Have you ever been caught out devouring your newest ‘guilt free’ delicious snack only to find out that your innocent little nibble is actually full of some kind of unattractive ingredient? Before I was a naturopath, I fell into this exact trap with gluten free goodies. I assumed just because they were gluten free, those double chocolate bickies were actually healthy for me! It was only thanks to a friend of mine pointing out the bucket load of sugar in my not-so-healthy-snacks, that I first began to open my eyes to food labels.
You can walk into any food shop these days and the marketing assault begins!
- HIGH PROTEIN
- SUGAR FREE
- LOW CARB
- GLUTEN FREE
- LOW FAT
- DAIRY FREE
- HIGH FIBRE
With bright colours, flashy packaging and attractive pictures all fighting to cram themselves into your eyeballs it really is no wonder choosing healthy food is becoming such a nightmare.
If you can train yourself to ignore all this sparkle and fluff, the information you need is hidden, in sometimes not-so-plain-sight, on the back of most packaged food products. The trick is just knowing how to read it!
Now before we go on…… The healthiest food you buy actually comes label free! How easy is that? Beautiful, organic fresh fruit and vegetables should come straight from the earth to you, without any need to process or label.
Meats, eggs, seafood, whole grains and dairy should also come fairly label free. But this is where the slope starts to become slippery. When it comes to these basic items, it isn’t enough to ASSUME that your buckwheat contains only buckwheat, or your cream contains only cream. This brings us to our first label reading tip:
Locate the ingredient list and read it!
This might sound like the simplest advice ever, but if you don’t do this, how will you know if nasties are creeping into your diet, disguised as real food? Your best friend here is a little pocket book or handy smart phone app called The Chemical Maze. If you come across strange words, numbers or letter combinations, simply look up this mystery ingredient and The Chemical Maze will give you a handy smiley-faced guide to help identify the product. Happy faces means safe and beneficial; sad faces means potentially hazardous for health. There is a lot more information about the ingredient for your perusal, but if you’re doing your shopping, glancing at the little smiley’s is all that is usually needed.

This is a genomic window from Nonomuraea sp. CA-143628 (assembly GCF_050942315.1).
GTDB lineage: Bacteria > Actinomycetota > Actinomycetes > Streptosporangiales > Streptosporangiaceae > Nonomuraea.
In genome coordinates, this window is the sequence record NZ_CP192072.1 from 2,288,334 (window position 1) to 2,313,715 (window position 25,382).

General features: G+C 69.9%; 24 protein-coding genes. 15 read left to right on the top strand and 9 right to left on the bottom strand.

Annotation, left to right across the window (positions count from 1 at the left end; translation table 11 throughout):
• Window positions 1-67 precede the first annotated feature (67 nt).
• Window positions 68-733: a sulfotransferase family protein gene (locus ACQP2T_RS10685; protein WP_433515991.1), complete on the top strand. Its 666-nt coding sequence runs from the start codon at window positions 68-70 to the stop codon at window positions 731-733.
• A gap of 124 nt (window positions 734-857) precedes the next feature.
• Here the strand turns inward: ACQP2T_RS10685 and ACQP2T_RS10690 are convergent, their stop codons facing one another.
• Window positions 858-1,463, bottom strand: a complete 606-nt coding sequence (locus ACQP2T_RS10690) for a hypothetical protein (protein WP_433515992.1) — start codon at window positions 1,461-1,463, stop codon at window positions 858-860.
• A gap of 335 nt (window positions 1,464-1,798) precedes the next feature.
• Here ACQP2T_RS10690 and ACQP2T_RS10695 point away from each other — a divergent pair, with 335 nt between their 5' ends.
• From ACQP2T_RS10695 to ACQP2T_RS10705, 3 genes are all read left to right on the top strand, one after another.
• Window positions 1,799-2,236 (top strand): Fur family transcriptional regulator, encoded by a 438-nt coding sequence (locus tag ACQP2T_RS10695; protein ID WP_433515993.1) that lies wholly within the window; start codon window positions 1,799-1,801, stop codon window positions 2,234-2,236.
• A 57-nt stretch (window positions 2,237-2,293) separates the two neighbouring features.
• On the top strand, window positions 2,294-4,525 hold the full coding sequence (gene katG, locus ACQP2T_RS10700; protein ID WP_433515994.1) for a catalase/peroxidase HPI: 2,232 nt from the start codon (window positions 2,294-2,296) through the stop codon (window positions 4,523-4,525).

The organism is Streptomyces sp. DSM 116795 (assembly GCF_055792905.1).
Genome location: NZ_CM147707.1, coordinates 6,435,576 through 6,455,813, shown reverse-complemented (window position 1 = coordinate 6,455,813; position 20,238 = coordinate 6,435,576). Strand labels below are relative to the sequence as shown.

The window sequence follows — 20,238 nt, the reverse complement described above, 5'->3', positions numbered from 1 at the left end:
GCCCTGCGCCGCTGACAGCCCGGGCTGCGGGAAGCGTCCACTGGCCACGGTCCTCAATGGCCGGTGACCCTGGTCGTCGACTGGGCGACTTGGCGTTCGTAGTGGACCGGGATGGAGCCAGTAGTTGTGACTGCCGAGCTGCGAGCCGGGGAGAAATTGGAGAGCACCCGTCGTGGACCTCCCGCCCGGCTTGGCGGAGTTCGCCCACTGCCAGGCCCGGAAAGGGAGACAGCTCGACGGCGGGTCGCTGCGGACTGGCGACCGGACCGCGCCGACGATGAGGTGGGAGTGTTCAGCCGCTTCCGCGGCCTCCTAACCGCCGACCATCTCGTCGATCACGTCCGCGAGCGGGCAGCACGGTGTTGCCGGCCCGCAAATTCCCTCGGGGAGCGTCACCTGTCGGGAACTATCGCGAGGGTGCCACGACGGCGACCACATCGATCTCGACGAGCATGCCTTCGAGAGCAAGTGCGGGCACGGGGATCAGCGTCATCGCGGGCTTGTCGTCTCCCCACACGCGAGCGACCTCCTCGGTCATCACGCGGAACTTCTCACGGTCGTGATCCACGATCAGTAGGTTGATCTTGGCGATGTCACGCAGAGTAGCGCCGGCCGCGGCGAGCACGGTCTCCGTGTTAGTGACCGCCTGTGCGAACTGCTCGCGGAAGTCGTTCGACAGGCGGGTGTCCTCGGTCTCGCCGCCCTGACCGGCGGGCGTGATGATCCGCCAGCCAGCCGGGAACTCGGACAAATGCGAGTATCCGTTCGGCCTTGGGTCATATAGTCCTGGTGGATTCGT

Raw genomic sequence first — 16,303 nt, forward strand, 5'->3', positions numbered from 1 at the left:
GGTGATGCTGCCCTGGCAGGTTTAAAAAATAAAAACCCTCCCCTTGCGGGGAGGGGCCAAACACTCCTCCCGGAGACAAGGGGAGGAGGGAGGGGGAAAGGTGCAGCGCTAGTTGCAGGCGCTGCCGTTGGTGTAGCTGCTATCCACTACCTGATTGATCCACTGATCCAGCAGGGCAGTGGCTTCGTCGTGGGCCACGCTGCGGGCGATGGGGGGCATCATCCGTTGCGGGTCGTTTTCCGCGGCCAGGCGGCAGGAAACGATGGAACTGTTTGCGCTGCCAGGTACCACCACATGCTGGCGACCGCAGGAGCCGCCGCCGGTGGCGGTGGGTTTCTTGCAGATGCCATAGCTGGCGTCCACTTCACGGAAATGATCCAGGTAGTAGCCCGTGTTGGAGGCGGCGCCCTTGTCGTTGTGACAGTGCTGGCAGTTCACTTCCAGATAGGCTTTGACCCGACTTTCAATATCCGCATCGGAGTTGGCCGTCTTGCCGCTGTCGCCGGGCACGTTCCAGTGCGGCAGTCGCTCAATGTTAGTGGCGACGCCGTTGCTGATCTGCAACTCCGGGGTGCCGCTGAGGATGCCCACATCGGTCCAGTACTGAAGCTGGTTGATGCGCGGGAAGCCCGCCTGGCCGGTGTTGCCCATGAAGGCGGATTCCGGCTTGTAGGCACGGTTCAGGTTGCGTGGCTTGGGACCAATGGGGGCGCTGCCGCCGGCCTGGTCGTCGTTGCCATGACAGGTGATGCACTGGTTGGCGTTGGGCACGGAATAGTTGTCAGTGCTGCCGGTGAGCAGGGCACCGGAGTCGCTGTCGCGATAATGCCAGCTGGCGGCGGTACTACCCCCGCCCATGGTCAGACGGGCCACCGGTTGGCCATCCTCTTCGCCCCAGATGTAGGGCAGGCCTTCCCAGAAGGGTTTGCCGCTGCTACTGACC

Once you have sussed out the ingredient list, it is now time to move on to one of the most confusing parts of packaging. The nutritional panel! First things first……
Check your quantities!
Often, sneaky manufacturers will change the serving size of their products to positively influence the nutritional panel. Perhaps you’re looking at those yummy gluten free bickies…. Before you even start figuring out the breakdown of fat, protein, sugar and carbohydrates, have a look at how many bickies constitutes a serving. Often it will be one biscuit…. That’s right. ONE!!! If you are like me and one biscuit seems even more depressing than having no biscuits at all, then work out how many bickies will satisfy and keep that in mind when assessing the nutritional panel. You may need to double the information on the food panel to get a more accurate serving size. This is particularly true for dairy products such as yoghurt, milk and cheese. Which brings us to our next point…
Get familiar with size and weight.
Following on from the above topic, it’s time to familiarise yourself with some standard sizes and weights. In general, a teaspoon holds about 5mls or 5 grams. A tablespoon holds about 15 grams or 15mls. A cup holds about 250mls, but only about 100 grams of something light such as buckwheat puffs, or up to 250 grams of heavier items like cream.
If you are getting confused, have a look at the total weight of your item. For example if you have a bag of buckwheat puffs, it may be 500 grams. It takes you about 5-6 days to finish the bag. This means you would be eating about 100 grams each day.
Most food labels will have a SERVING SIZE and a 100 GM/ML breakdown on their nutritional panel. The more often you take note of various foods nutritional information, the more familiar you will become and the easier reading these labels will be. This can just take time.
Lets NOT get specific
Ok, we are now getting into the nitty gritty of food label reading. This is where so many people get caught up focusing on one little piece of nutritional information. The best advice I can give you here is to look at the big picture. This is not a case of pick-your-poison. Fat on its own is not the enemy, nor is sugar, nor are carbohydrates. Looking at the label as a whole, and learning to become familiar with acceptable or healthy levels of these food components is where the key lies. For simplicity, I will break it down for you a little further in my next blog. We will look at fats, carbohydrates and proteins individually. Stay tuned!